CPU load dropped for the same workload (we have other graphs showing which particular Java application this improvement was attributable to, but this shows the overall system CPU):
There was an improvement on a variety of MySQL performance metrics, such as the Table open rate (table opens are fairly intensive.)
But…not everything was improved:
While the overall disk performance and utilization is the same, the workload is much more spiky. (For those of you wondering how we get up to 2000 write operations per second – SSDs rock.)
And of course, the peak workloads are what constrain the server usage – with this change in workload, a server that was running at a steady 60% utilization may find itself spiking to 100% – leading to queuing in other parts of the system, and general Bad Things.
As it is, we saw this change in the workload and we can clearly attribute it to the code release. So now we can fix it before it is applied to more heavily loaded servers where it may have had an operational impact.
This keeps our Ops team happy, our customers happy, and, as it means we dont have to spend more money on hardware for the same level of scale, it keeps our business people happy.
Just another illustration of how comprehensive monitoring can help your business in ways you may not have predicted.
We received some alerts tonight that one Tomcat server was using about 95% of its configured thread maximum.
The Tomcat process on http-443 on prod4 now has 96.2 % of the max configured threads in the busy state.
These were SMS alerts, as that was close enough to exhausting the available threads to warrant waking someone up if needed.
The other alert we got was that Tomcat was taking an unusual time to process requests, as seen in this graph: Read more »
I’ve talked about this before, but I just read an article about why application performance monitoring is so screwed up, and coincidentally had just talked about it in a lecture I gave to a graduate class at UCSB on scalable computing, so figured it’s worth a mention.
The article mentions that “enterprises have confused (with vendor help) the notion of monitoring the resources that an application uses with its performance”. The way I put it in my lecture was that:
So… how to tie one to the other?
Monitor what users care about (page load times, response per request, etc)
Also monitor all the limiting resources (CPU, Disk IO – or more importantly what percentage of the time a drive is busy, network, memory):
And monitor the performance of the systems that affect the limiting resources:
So while monitoring InnoDB file sytem reads does not tell you anything that an end user cares about, if your monitoring of Tomcat request time shows that users are experiencing poor performance, and your logical drives are suddenly 100% busy and request service time increasing, it’s good to know why that is. It may be because of InnoDB buffer misses, or it may be because of something else – but having this intermediate data will drastically reduce your time to correct the issue that users care about – response time.
Another point to note: the “user” in the phrase “monitor what users care about” may not be a human. If a server is a memcached server – the users for this server are web servers, who care about memcached response time, availability and hit rates. So on this class of machines, that is the thing to monitor to determine if the service is meeting the needs of users.
In short, for every machine, identify the “thing(s) to care about” for it; monitor those things; monitor the constrained resources; and monitor all aspects of the systems on that server that inmpact the constrained resources.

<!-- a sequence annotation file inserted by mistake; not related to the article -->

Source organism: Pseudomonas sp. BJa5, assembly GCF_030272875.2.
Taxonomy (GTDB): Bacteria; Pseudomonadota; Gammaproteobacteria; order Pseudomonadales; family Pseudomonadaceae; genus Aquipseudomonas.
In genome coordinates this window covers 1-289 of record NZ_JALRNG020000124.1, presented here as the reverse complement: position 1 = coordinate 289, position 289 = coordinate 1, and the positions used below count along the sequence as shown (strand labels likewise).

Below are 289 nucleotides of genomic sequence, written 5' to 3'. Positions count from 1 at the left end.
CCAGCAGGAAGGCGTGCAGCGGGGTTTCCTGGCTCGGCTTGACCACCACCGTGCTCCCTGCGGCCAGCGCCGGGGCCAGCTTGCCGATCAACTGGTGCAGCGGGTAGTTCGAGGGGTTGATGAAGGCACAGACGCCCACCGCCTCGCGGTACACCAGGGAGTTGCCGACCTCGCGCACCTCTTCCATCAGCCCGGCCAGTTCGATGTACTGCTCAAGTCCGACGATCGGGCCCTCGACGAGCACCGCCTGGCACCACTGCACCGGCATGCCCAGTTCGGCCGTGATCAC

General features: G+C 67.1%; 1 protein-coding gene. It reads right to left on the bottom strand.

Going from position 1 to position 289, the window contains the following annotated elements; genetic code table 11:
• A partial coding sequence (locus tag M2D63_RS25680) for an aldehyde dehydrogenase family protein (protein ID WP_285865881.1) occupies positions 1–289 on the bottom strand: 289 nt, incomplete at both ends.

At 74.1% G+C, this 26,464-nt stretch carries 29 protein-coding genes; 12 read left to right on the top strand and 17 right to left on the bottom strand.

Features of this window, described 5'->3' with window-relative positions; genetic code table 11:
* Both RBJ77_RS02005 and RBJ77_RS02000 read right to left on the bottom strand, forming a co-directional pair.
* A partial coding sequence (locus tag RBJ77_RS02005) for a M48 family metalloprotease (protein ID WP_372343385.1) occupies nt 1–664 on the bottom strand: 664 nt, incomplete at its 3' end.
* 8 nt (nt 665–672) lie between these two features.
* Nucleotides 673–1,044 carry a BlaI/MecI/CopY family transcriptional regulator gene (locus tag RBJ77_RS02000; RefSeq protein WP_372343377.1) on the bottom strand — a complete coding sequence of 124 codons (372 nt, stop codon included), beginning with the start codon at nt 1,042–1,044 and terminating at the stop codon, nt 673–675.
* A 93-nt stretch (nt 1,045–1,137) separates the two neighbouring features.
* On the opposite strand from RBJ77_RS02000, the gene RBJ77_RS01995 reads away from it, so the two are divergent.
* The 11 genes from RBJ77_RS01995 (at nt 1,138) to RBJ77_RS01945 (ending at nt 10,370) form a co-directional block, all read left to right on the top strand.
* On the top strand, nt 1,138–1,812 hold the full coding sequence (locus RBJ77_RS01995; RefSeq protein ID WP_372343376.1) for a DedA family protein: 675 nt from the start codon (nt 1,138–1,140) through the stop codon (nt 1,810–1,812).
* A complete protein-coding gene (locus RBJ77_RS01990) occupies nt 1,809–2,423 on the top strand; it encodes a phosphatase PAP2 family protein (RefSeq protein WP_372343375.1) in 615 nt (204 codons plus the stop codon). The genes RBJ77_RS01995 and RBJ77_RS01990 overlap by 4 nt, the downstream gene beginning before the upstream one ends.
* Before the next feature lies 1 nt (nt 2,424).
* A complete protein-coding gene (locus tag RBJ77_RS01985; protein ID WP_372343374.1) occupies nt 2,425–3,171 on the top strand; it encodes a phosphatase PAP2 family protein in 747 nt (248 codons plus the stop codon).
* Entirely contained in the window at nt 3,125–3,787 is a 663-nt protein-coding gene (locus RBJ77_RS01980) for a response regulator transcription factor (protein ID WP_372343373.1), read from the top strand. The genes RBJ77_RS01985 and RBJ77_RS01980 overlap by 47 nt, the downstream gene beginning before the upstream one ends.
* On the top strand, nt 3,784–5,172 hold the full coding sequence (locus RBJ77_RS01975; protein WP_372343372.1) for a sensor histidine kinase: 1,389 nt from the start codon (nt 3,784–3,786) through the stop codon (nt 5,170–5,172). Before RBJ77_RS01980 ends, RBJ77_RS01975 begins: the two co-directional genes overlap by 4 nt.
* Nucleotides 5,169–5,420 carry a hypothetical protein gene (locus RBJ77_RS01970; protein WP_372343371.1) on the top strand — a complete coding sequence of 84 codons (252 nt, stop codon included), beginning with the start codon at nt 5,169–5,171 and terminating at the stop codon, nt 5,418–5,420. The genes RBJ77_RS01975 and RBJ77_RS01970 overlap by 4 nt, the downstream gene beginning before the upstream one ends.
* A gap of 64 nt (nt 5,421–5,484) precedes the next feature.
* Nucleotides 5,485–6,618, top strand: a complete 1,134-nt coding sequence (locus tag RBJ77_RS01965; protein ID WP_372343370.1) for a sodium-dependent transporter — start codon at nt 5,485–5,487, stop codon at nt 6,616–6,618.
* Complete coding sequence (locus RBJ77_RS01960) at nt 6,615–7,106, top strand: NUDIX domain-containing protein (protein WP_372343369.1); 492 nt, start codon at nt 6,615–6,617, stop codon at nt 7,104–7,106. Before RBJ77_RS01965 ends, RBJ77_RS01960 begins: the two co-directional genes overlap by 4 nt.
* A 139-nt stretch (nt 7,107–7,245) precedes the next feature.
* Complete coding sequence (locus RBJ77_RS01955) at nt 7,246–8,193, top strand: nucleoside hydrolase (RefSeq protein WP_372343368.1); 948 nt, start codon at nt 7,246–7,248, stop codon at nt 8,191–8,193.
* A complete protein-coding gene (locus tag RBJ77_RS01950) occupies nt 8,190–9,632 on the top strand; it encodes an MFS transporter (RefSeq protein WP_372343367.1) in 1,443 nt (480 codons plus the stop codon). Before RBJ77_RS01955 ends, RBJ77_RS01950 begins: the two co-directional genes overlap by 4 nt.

A more technical article today.
In adding some more Exchange Monitoring we ran into some issues, and solutions, that may help others. Some things in recent Exchange versions can only be monitored by Powershell. (Perfmon, WMI, Powershell, all needed for different versions of Exchange…. I wish they’d make up their mind…)
So the first issue was that Powershell scripts, when called from a LogicMonitor agent, never returned. This wasn’t too hard – simply pass the parameter -inputformat with the (undocumented) option “none”, and the agent can successfully run Powershell commands:
powershell -inputformat none dbstatus.ps1
(Why? The Microsoft.PowerShell.ConsoleHost class constructs a M.PS.WrappedDeserializer passing the STDIN TextReader as one of the parameters. By default, the WrappedDeserializer will call ReadLine() on this STDIN TextReader and wait indefinitely, effectively hanging PowerShell and the calling process. That’s why.)
So past that hurdle, but the next one:
>> powershell -inputformat none dbstatus.ps1
Add-PSSnapin : No snap-ins have been registered for Windows PowerShell version 2.
Yet running the exact same command from the command shell on the host running the agent resulted in the output we were expecting. And we could see the Exchange snap in, called by the Powershell script, was correctly registered, and in fact worked fine.
But.. our agent was running on a 32 bit JVM and Exchange 2010 (in our lab, at least) is installed on 64 bit Windows. The Powershell snap in was only visible when powershell was started from a 64 bit app. When I started powershell from the cmd.exe in SysWOW64, I got the same error about missing snap-ins as our agent reported.
The solution – it doesn’t matter that our agent was installed as a 32 bit app, in Program files (x86). What mattered was that the Java virtual machine launched by the agent, that ultimately launched Powershell, be a 64 bit JVM, not the default 32 bit JVM installed from Java.com. (At least, a 32 bit JVM is the default when you browse to Java.com with a 32 bit browser.)
So, running the LogicMonitor agent with a 64 bit JVM, and Powershell started with “-inputformat none” gives us full access to Powershell output and all its snap ins, so expect some datasources released very shortly to take advantage of that.
Performance monitoring for all your infrastructure & applications. In minutes, not hours.
Questions? Call Us!
(888) 415-6442 or +1 (805)-617-3884